What better to start the year than a dazzling integral?

$$\int_{0}^{\infty}\left[1+\left(\frac{2013}{x+2013}+\cdots +\frac{2}{x+2}+\frac{1}{x+1}-x\right)^{2014}\,\right]^{-1}\,dx$$

Happy New Year to the mathematical community!

(I am not too familiar with the posting policies on this site, hopefully this is not a major breach of rules)


closed as off-topic by Carl Mummert, Charles, JonMark Perry, user228113, Tim Raczkowski Dec 19 '15 at 1:53

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  • $\begingroup$ Happy new year! The integral would be more interesting if there weren't any $2014$ in it, though. $\endgroup$ – Ian Mateus Jan 1 '14 at 4:26
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    $\begingroup$ @IanMateus Ah but it would not converge if there weren't any $2014$ in it! $\endgroup$ – user118524 Jan 1 '14 at 4:56
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    $\begingroup$ Are you sure that this is recreational mathematics ? $\endgroup$ – Claude Leibovici Jan 1 '14 at 5:43
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    $\begingroup$ @ClaudeLeibovici Well, in the description for said tag it reads "[...] or mathematics done just for fun", so I figured this fell under that category. $\endgroup$ – user118524 Jan 1 '14 at 5:58
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    $\begingroup$ @user118524. I was joking ! Your post is the first I read in 2014. I shall follow your post ! Happy New Year !! $\endgroup$ – Claude Leibovici Jan 1 '14 at 6:00

The integral from $-\infty$ to $\infty$ is $$\frac{2\pi}{2014}\csc\left[\frac{\pi}{2014}\right]$$ See M.L. Glasser, A remarkable property of definite integrals, Math. Comp. 40, 261 (1981).

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    $\begingroup$ larry, unfortunately this is behind a paywall. Could you please sketch the main points of the argument so we can get some hints on how to do it? $\endgroup$ – Ian Mateus Jan 6 '14 at 17:01
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    $\begingroup$ A free copy of the reference is available from AMS here. $\endgroup$ – user119961 Jan 8 '14 at 21:07

Enfim, depois de passar alguns dias a fio tentando resolver esse desafio, acredito que a resposta numérica final seja $0{,}5 \cdot e \approx 1{,}35914$, onde $e \approx 2{,}71828$ é o número de Euler.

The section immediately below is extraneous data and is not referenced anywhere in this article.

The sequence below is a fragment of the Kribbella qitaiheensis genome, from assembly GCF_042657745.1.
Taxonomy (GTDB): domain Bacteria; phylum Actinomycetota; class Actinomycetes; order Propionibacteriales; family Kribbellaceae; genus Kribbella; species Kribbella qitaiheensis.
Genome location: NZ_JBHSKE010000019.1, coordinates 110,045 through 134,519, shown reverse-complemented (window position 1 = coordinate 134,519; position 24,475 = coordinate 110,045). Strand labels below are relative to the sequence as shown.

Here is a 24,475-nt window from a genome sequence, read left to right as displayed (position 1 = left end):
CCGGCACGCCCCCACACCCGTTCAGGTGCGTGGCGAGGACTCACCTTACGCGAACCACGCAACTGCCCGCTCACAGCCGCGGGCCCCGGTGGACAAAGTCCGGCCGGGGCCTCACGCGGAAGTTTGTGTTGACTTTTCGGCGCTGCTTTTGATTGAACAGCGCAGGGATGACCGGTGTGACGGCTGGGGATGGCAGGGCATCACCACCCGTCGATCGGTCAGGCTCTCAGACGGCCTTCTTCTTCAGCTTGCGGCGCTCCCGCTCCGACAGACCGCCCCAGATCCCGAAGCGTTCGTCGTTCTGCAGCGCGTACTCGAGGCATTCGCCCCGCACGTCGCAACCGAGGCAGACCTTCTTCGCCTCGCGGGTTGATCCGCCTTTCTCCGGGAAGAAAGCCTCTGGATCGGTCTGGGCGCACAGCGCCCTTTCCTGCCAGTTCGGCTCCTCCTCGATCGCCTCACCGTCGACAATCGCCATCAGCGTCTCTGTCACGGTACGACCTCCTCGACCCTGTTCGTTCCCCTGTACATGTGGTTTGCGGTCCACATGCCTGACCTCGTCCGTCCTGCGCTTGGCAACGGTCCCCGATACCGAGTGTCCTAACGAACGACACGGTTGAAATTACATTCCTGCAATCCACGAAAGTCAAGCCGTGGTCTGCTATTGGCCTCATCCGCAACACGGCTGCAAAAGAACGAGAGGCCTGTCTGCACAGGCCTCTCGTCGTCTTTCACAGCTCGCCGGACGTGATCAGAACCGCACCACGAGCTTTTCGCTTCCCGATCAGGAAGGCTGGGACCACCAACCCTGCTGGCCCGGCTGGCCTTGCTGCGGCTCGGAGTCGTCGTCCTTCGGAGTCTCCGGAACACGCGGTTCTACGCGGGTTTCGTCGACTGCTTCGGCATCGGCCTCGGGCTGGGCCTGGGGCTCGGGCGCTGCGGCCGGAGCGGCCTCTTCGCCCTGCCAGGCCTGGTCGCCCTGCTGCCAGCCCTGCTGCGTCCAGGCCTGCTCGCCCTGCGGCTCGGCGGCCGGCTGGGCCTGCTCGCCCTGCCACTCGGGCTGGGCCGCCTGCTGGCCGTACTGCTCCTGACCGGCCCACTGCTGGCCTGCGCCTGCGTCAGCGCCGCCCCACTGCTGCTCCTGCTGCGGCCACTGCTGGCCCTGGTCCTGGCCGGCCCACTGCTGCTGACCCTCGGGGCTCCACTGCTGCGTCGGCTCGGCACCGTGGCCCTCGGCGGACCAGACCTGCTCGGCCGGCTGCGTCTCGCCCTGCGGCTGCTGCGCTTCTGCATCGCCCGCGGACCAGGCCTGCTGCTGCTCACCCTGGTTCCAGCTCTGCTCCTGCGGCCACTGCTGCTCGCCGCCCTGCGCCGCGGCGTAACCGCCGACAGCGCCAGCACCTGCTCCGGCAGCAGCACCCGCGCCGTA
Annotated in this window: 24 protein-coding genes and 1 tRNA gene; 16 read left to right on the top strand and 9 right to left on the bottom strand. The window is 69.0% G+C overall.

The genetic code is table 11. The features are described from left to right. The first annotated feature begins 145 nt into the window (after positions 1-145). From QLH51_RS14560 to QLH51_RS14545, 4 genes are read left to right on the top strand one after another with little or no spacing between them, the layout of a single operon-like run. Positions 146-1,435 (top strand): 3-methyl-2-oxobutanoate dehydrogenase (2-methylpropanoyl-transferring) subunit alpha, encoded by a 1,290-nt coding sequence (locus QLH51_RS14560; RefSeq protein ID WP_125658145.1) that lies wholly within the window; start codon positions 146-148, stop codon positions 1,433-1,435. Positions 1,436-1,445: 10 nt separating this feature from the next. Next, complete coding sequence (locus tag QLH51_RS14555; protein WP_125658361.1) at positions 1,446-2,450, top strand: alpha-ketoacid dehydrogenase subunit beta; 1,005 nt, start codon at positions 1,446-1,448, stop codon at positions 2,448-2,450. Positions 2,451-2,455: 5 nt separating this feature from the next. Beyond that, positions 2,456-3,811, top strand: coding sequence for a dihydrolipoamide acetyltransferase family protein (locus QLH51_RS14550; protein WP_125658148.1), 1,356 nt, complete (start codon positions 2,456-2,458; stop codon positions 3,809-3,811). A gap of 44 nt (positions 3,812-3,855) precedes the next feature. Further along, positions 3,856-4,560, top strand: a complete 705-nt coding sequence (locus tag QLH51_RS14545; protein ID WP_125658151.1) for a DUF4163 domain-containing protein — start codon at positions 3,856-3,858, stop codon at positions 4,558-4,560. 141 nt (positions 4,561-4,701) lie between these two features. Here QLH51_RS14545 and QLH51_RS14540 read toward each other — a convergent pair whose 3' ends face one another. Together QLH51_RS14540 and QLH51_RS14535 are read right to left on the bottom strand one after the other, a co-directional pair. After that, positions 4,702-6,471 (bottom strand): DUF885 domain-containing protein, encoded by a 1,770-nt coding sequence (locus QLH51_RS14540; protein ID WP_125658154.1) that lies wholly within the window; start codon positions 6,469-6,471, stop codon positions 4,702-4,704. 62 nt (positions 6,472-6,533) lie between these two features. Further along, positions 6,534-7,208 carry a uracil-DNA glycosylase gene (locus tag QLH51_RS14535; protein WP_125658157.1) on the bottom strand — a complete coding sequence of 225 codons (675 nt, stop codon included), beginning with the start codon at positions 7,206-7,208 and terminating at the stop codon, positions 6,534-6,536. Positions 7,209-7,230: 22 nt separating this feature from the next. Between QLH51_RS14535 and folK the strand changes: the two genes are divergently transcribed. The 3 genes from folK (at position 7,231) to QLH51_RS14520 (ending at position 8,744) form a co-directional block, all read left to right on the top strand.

Anyway, after spending a few days on end trying to solve this challenge, I believe that the final numerical answer is $0{,}5 \cdot e \approx 1{,}35914$, where $e \approx 2{,}71828$ is the Euler number.

This is a numerical approximation, not the exact result. The function being integrated relies only on the sum $n / (x + n)$, where $n$ is an integer and belongs to the interval $[1, 2013]$. The sum has a single root in the interval $[0, \infty)$. That is, $x ≈ 938{,}17268...$ the value of the sum is zero. Well, then the function being integrated is equal to $1$. Therefore, we can easily see that the function being integrated in the interval $[0; 938{,}17268...)$ is growing. And in the interval $(938{,}17268; \infty)$ is decreasing.

Using the method of trapezoids in the vicinity of $x \approx 938{,}17268$ we can determine an approximation for the numerical integration. As the function values ​​are dwindling, there is no significant change in the first 5 digits houses. So I suggested that $0{,}5 \cdot e \approx 1{,}35914$ is an approximation to the result. Furthermore, it is possible to prove this result using Maple with interactive integration algorithm.

It is important to remember that the function is not continuous the full extent of the real numbers. How can there be integral from $-\infty$ to $\infty$, mentioned in the first reply?


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